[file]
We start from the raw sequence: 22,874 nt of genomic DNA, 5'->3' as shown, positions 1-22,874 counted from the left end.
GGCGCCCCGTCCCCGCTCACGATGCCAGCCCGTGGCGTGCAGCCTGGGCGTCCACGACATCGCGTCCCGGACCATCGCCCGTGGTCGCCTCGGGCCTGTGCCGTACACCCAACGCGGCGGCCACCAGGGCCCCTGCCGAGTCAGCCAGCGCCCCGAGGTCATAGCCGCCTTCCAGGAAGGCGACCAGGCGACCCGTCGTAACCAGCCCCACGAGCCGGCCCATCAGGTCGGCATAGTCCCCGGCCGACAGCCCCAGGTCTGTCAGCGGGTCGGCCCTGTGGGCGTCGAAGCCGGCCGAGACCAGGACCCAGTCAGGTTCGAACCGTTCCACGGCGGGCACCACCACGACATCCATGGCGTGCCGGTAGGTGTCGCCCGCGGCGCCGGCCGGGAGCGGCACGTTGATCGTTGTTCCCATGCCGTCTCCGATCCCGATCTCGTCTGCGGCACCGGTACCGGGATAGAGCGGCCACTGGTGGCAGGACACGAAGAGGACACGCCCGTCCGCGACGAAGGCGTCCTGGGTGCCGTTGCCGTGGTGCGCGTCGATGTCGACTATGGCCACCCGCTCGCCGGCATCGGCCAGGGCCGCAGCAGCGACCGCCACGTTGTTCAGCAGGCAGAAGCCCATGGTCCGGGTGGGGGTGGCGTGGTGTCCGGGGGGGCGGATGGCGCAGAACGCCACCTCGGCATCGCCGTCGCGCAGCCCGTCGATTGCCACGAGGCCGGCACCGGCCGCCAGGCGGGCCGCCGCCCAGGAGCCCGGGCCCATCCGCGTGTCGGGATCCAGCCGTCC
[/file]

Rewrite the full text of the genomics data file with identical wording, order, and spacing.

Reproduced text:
We start from the raw sequence: 22,874 nt of genomic DNA, 5'->3' as shown, positions 1-22,874 counted from the left end.
GGCGCCCCGTCCCCGCTCACGATGCCAGCCCGTGGCGTGCAGCCTGGGCGTCCACGACATCGCGTCCCGGACCATCGCCCGTGGTCGCCTCGGGCCTGTGCCGTACACCCAACGCGGCGGCCACCAGGGCCCCTGCCGAGTCAGCCAGCGCCCCGAGGTCATAGCCGCCTTCCAGGAAGGCGACCAGGCGACCCGTCGTAACCAGCCCCACGAGCCGGCCCATCAGGTCGGCATAGTCCCCGGCCGACAGCCCCAGGTCTGTCAGCGGGTCGGCCCTGTGGGCGTCGAAGCCGGCCGAGACCAGGACCCAGTCAGGTTCGAACCGTTCCACGGCGGGCACCACCACGACATCCATGGCGTGCCGGTAGGTGTCGCCCGCGGCGCCGGCCGGGAGCGGCACGTTGATCGTTGTTCCCATGCCGTCTCCGATCCCGATCTCGTCTGCGGCACCGGTACCGGGATAGAGCGGCCACTGGTGGCAGGACACGAAGAGGACACGCCCGTCCGCGACGAAGGCGTCCTGGGTGCCGTTGCCGTGGTGCGCGTCGATGTCGACTATGGCCACCCGCTCGCCGGCATCGGCCAGGGCCGCAGCAGCGACCGCCACGTTGTTCAGCAGGCAGAAGCCCATGGTCCGGGTGGGGGTGGCGTGGTGTCCGGGGGGGCGGATGGCGCAGAACGCCACCTCGGCATCGCCGTCGCGCAGCCCGTCGATTGCCACGAGGCCGGCACCGGCCGCCAGGCGGGCCGCCGCCCAGGAGCCCGGGCCCATCCGCGTGTCGGGATCCAGCCGTCC